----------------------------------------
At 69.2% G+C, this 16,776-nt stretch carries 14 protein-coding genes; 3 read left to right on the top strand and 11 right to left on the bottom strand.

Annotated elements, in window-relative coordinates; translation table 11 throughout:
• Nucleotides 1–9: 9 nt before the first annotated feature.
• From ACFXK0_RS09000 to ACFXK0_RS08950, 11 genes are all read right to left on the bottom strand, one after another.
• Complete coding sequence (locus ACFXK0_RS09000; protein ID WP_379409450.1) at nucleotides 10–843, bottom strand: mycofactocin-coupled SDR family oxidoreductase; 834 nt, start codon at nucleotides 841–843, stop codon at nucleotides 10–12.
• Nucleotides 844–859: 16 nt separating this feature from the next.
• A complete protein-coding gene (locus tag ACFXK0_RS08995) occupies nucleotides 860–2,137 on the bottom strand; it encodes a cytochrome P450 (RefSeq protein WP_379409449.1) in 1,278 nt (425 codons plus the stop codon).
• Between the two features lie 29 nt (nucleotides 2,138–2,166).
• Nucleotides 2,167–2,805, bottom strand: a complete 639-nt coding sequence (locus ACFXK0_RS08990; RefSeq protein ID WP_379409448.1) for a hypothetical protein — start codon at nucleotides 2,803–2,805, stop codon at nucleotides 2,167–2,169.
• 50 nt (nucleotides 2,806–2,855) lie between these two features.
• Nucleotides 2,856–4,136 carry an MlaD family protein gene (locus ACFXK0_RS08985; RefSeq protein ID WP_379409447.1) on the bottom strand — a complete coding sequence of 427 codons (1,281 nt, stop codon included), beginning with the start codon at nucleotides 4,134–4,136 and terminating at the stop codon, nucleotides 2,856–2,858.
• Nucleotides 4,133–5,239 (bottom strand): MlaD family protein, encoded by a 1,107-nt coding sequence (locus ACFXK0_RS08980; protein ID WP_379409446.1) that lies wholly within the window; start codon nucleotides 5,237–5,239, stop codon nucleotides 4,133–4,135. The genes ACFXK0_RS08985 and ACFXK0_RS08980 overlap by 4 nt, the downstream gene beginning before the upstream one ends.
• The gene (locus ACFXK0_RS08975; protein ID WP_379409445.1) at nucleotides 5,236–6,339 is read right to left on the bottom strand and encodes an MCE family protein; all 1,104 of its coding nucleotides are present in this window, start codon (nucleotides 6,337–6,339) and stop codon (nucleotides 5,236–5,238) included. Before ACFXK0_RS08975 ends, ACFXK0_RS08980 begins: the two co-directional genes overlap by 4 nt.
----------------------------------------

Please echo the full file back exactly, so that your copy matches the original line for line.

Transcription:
At 69.2% G+C, this 16,776-nt stretch carries 14 protein-coding genes; 3 read left to right on the top strand and 11 right to left on the bottom strand.

Annotated elements, in window-relative coordinates; translation table 11 throughout:
• Nucleotides 1–9: 9 nt before the first annotated feature.
• From ACFXK0_RS09000 to ACFXK0_RS08950, 11 genes are all read right to left on the bottom strand, one after another.
• Complete coding sequence (locus ACFXK0_RS09000; protein ID WP_379409450.1) at nucleotides 10–843, bottom strand: mycofactocin-coupled SDR family oxidoreductase; 834 nt, start codon at nucleotides 841–843, stop codon at nucleotides 10–12.
• Nucleotides 844–859: 16 nt separating this feature from the next.
• A complete protein-coding gene (locus tag ACFXK0_RS08995) occupies nucleotides 860–2,137 on the bottom strand; it encodes a cytochrome P450 (RefSeq protein WP_379409449.1) in 1,278 nt (425 codons plus the stop codon).
• Between the two features lie 29 nt (nucleotides 2,138–2,166).
• Nucleotides 2,167–2,805, bottom strand: a complete 639-nt coding sequence (locus ACFXK0_RS08990; RefSeq protein ID WP_379409448.1) for a hypothetical protein — start codon at nucleotides 2,803–2,805, stop codon at nucleotides 2,167–2,169.
• 50 nt (nucleotides 2,806–2,855) lie between these two features.
• Nucleotides 2,856–4,136 carry an MlaD family protein gene (locus ACFXK0_RS08985; RefSeq protein ID WP_379409447.1) on the bottom strand — a complete coding sequence of 427 codons (1,281 nt, stop codon included), beginning with the start codon at nucleotides 4,134–4,136 and terminating at the stop codon, nucleotides 2,856–2,858.
• Nucleotides 4,133–5,239 (bottom strand): MlaD family protein, encoded by a 1,107-nt coding sequence (locus ACFXK0_RS08980; protein ID WP_379409446.1) that lies wholly within the window; start codon nucleotides 5,237–5,239, stop codon nucleotides 4,133–4,135. The genes ACFXK0_RS08985 and ACFXK0_RS08980 overlap by 4 nt, the downstream gene beginning before the upstream one ends.
• The gene (locus ACFXK0_RS08975; protein ID WP_379409445.1) at nucleotides 5,236–6,339 is read right to left on the bottom strand and encodes an MCE family protein; all 1,104 of its coding nucleotides are present in this window, start codon (nucleotides 6,337–6,339) and stop codon (nucleotides 5,236–5,238) included. Before ACFXK0_RS08975 ends, ACFXK0_RS08980 begins: the two co-directional genes overlap by 4 nt.